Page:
Marriott's 'Darling Grenadine' serves up bittersweet tale of addiction
During the mid-1980s, one of my relatives battled drug addiction.
I never saw him at his worst, consumed by his disease. I never experienced the anguish his immediate family endured. When I encountered him at family gatherings he was agreeable and even-tempered. Looking back, I suppose he had to be. That congeniality likely kept a roof over his head and his loved ones (mostly) on his side.
Watching Marriott Theatre's premiere of "Darling Grenadine," a grown-up musical about addiction, attraction and codependency, I couldn't help thinking how the central character -- an alcoholic named Harry who gets along and (mostly) gets a pass from those around him -- recalled my relative. I suspect other audience members may have a similar reaction to an all-too-common scenario. Of course, when it comes to subject matter for a musical, alcoholism doesn't leap immediately to mind. Then again, neither does serial murder, but Stephen Sondheim has done well by "Sweeney Todd." And I suspect composer/lyricist/writer Daniel Zaitchik will do well by his quiet, urbane "Darling Grenadine," which opens next year at New York's Roundabout Theatre.
Zaitchik pairs witty, emotionally resonant lyrics and dialogue with a lovely, pop-enfused score featuring lilting waltzes, sweet jazzy duets and swingin' choral numbers. Days later, I haven't been able to get the sweet, sexy "Manhattan" out of my head where it's competing with the rueful "Party Hat" and the infectious "Grenadine," a salute to the pomegranate-flavored mixer that inspired the title.
The score, whose boffo 11 o'clock number "Paradise" is sung by Katherine Thomas, is beautifully performed by members of director/choreographer Aaron Thielen's quintet. They're accompanied in the pit by conductor Patti Garwood's septet and onstage by trumpeter Mike Nappi, who periodically trades riffs with leading man Heath Saunders during several joyful asides.
Intimate and emotional, the musical begins as an old-fashioned love story, with a New York composer and a Broadway actress meeting cute at the theater's stage door. We witness the budding romance between songwriter Harry (the effortlessly charming Saunders) and singer/actress Louise, played by Thomas, whose glorious upper range and emotional depth are a potent combination.
He's an endearing fabulist who resides in a chic NYC apartment with his faithful dog Paul. (The creation of Huber Marionettes, Paul is impeccably manipulated by marionette artist Phillip Huber. who captures canine behavior to a T). Living off the royalties from a burger chain jingle he composed, Harry seems disinclined to pursue another hit.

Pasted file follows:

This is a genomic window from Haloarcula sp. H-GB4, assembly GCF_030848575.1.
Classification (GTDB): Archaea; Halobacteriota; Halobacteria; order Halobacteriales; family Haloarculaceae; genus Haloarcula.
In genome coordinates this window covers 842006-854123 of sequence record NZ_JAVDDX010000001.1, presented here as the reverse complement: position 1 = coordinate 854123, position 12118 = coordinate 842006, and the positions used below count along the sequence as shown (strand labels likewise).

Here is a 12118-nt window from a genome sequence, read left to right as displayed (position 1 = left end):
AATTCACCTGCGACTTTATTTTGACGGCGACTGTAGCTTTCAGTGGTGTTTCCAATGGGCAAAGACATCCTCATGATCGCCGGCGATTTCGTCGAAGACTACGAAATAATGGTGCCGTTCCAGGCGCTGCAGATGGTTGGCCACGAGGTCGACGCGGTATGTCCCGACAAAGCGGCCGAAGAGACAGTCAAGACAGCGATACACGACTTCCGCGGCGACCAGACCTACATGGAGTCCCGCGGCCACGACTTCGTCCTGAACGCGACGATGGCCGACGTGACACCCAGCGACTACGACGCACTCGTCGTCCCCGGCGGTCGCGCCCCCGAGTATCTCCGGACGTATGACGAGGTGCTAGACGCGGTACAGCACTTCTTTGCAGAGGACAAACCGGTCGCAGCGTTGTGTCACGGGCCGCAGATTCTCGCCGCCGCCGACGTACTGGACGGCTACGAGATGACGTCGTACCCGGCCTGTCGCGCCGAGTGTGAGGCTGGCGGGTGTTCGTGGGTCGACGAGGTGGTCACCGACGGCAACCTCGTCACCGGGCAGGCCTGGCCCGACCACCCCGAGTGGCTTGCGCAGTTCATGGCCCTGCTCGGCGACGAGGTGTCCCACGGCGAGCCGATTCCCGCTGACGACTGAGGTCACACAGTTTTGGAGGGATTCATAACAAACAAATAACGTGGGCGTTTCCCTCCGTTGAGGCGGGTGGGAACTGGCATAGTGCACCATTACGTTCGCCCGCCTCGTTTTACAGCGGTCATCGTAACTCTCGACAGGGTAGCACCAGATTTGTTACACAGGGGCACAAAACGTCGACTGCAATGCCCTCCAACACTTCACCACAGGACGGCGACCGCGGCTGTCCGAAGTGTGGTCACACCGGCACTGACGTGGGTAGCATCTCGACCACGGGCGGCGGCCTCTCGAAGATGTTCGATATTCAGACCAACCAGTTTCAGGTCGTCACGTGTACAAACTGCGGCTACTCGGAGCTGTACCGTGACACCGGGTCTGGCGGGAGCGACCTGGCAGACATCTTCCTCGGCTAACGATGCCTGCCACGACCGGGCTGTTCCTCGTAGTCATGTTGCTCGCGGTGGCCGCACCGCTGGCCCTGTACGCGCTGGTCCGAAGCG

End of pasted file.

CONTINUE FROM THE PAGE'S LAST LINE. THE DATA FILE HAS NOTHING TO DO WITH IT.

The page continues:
As for Louise, she performs the "little, special funny bits" in the chorus of a Broadway musical. But while her talent deserves a spotlight, Louise fears stepping into it.
Observing their romance is Harry's longtime human pal Paul (a top-notch, nicely circumspect Nick Cosgrove), who runs the bar that Harry finances and where he plays piano. In exchange, human Paul keeps Harry's tumbler filled. Orbiting around them are assorted friends, colleagues and stock characters, all ably played by Allison Sill and Brandon Springman.
Along with the standard love story tropes, Zaitchik injects some backstage references for good measure. One of which, a character advising Louise not to "think so hard, it's a musical," elicited the show's biggest laugh.
The dexterous Thielen keeps emotion in check and credible. But for me, the appeal of "Darling Grenadine" -- aside from its tuneful score -- rests with Zaitchik's frank examination of alcoholism: the insecurity it masks, the impact on the addict's loved ones, the codependency it fosters and the resentment that it breeds. Zaitchik makes no secret of Harry's alcoholism. It's evident in the opening number, when the smitten composer compares his chemistry with Louise to tonic and Tanqueray. And it's confirmed every time Harry sips from the silver flask he keeps in his jacket pocket.
Intended for mature audiences, the deliberate "Darling Grenadine" concludes on a note less than sweet, but not entirely bitter. Its coda will remain unspoiled here, but suffice to say it suggests that confronting addiction and dependency leads to a more authentic life.
I hope that's true.